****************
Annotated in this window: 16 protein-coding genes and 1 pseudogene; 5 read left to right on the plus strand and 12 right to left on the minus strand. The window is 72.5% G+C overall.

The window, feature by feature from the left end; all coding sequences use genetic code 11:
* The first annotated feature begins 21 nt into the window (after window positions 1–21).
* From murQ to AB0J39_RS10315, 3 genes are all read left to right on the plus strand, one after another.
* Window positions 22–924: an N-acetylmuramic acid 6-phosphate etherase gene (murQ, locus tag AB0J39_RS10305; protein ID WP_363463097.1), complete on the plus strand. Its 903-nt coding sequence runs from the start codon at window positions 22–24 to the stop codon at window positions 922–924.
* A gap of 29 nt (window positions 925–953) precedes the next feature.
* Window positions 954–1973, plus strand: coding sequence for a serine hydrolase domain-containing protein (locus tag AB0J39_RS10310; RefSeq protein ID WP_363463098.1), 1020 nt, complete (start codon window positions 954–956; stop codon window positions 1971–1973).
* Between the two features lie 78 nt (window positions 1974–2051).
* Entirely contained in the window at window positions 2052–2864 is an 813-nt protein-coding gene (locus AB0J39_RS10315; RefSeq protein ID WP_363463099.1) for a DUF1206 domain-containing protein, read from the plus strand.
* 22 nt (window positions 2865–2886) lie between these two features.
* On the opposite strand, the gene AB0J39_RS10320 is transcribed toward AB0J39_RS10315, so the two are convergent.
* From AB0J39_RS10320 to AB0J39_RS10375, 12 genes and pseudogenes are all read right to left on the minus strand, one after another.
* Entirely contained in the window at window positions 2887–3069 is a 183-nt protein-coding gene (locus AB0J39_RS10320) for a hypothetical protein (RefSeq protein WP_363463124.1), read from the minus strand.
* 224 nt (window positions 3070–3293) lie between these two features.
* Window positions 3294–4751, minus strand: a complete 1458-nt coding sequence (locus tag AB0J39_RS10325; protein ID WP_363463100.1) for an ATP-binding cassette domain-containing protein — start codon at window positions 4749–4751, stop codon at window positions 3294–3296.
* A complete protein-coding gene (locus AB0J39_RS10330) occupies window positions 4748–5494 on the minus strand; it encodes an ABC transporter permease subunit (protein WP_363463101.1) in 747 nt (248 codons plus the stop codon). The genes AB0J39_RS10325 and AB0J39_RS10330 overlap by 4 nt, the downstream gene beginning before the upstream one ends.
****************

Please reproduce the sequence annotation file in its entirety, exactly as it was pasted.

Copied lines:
Annotated in this window: 16 protein-coding genes and 1 pseudogene; 5 read left to right on the plus strand and 12 right to left on the minus strand. The window is 72.5% G+C overall.

The window, feature by feature from the left end; all coding sequences use genetic code 11:
* The first annotated feature begins 21 nt into the window (after window positions 1–21).
* From murQ to AB0J39_RS10315, 3 genes are all read left to right on the plus strand, one after another.
* Window positions 22–924: an N-acetylmuramic acid 6-phosphate etherase gene (murQ, locus tag AB0J39_RS10305; protein ID WP_363463097.1), complete on the plus strand. Its 903-nt coding sequence runs from the start codon at window positions 22–24 to the stop codon at window positions 922–924.
* A gap of 29 nt (window positions 925–953) precedes the next feature.
* Window positions 954–1973, plus strand: coding sequence for a serine hydrolase domain-containing protein (locus tag AB0J39_RS10310; RefSeq protein ID WP_363463098.1), 1020 nt, complete (start codon window positions 954–956; stop codon window positions 1971–1973).
* Between the two features lie 78 nt (window positions 1974–2051).
* Entirely contained in the window at window positions 2052–2864 is an 813-nt protein-coding gene (locus AB0J39_RS10315; RefSeq protein ID WP_363463099.1) for a DUF1206 domain-containing protein, read from the plus strand.
* 22 nt (window positions 2865–2886) lie between these two features.
* On the opposite strand, the gene AB0J39_RS10320 is transcribed toward AB0J39_RS10315, so the two are convergent.
* From AB0J39_RS10320 to AB0J39_RS10375, 12 genes and pseudogenes are all read right to left on the minus strand, one after another.
* Entirely contained in the window at window positions 2887–3069 is a 183-nt protein-coding gene (locus AB0J39_RS10320) for a hypothetical protein (RefSeq protein WP_363463124.1), read from the minus strand.
* 224 nt (window positions 3070–3293) lie between these two features.
* Window positions 3294–4751, minus strand: a complete 1458-nt coding sequence (locus tag AB0J39_RS10325; protein ID WP_363463100.1) for an ATP-binding cassette domain-containing protein — start codon at window positions 4749–4751, stop codon at window positions 3294–3296.
* A complete protein-coding gene (locus AB0J39_RS10330) occupies window positions 4748–5494 on the minus strand; it encodes an ABC transporter permease subunit (protein WP_363463101.1) in 747 nt (248 codons plus the stop codon). The genes AB0J39_RS10325 and AB0J39_RS10330 overlap by 4 nt, the downstream gene beginning before the upstream one ends.